A senior US State Department official called on Nepal to honor its commitment to allow free passage for Tibetan refugees to travel to India during his 3 day visit to Nepal.
Mr Atul Keshap, Acting Deputy Assistant Secretary of State for South and Central Asian Affairs, met with Nepal's Home Minister Bhim Rawal on Wednesday.
Keshap, whose visit follow Nepal's Deportation of three fleeing Tibetan refugees to Tibet in June, had expressed concerns over Nepal's actions that run counter to established procedure under the "Gentlemen's Agreement" which assumes cooperation among Nepalese police and government officials with the United Nations High Commissioner for Refugees in providing for the safe transit of Tibetan refugees through Nepal and onward to India.
Rawal reiterated Nepal's commitment to the "one-China" policy while admitting that the Nepal's border with Chinese occupied Tibet remained “porous”, reports the Kathmandu Post. .
"Tibetans cross the Nepal-China border and enter India without a visa. Then they come back to Nepal and champion the Tibetan cause," the paper quoted Rawal as saying. "Can we allow such activities and let them demonstrate here?"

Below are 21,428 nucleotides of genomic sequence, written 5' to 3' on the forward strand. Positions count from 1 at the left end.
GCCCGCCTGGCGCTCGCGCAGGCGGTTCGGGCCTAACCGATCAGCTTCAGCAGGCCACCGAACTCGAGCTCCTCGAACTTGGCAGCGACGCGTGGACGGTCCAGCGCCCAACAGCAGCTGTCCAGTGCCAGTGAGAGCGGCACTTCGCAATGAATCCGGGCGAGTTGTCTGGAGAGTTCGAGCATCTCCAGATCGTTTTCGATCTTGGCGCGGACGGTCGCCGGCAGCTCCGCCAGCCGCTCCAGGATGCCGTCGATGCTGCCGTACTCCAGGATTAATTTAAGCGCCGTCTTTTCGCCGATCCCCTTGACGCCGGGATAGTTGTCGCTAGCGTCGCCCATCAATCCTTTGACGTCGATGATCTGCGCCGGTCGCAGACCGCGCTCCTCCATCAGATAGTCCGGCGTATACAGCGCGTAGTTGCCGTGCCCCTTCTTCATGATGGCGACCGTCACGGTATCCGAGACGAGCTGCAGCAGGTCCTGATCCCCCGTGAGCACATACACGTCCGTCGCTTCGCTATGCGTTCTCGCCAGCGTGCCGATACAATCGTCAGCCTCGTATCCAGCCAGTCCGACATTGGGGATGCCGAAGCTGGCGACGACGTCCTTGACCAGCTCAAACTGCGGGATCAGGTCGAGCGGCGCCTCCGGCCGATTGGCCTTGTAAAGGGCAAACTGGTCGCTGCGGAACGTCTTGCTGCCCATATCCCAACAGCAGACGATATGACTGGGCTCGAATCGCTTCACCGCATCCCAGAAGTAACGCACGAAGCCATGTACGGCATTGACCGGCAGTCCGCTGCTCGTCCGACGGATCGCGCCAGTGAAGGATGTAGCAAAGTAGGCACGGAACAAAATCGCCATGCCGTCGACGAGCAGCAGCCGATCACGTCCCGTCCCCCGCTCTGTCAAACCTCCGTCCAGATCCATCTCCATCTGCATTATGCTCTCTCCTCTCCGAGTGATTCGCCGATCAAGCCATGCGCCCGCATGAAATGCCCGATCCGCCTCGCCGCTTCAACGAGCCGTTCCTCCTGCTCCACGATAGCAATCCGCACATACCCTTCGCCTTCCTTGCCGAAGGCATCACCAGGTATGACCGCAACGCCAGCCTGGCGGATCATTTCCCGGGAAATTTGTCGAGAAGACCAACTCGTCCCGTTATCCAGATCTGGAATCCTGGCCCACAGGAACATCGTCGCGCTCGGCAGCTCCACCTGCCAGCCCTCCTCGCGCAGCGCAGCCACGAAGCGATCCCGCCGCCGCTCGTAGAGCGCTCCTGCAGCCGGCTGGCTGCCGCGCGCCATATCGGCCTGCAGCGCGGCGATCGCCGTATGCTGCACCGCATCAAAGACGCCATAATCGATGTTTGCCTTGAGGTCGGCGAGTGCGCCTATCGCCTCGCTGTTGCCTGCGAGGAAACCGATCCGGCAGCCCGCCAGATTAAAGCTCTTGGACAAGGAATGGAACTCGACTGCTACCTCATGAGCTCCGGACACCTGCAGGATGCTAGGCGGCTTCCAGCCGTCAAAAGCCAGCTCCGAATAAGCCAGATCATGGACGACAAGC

This is Mr Keshap's first visit to Nepal since becoming the Director of the Office of India, Nepal, Sri Lanka, Bangladesh, Bhutan, and Maldives Affairs at the Department of State, where he manages foreign policy coordination for the six countries.
Nepal is home to about 20,000 exiled Tibetans who began arriving in large numbers in 1959 after the Dalai Lama fled Tibet following a failed uprising against the Chinese.
Approximately 2,500 Tibetan refugees escape into exile annually, travelling through Nepal en route to Dharamsala in northern India where their spiritual leader, the Dalai Lama and the Tibetan government-in-exile are based. However the number of the Tibetan refugees escaping from Nepal has decreased in the recent years following China’s growing influence in Nepal.
Some information for this report was provided by KathmanduPost, Phayul and ICT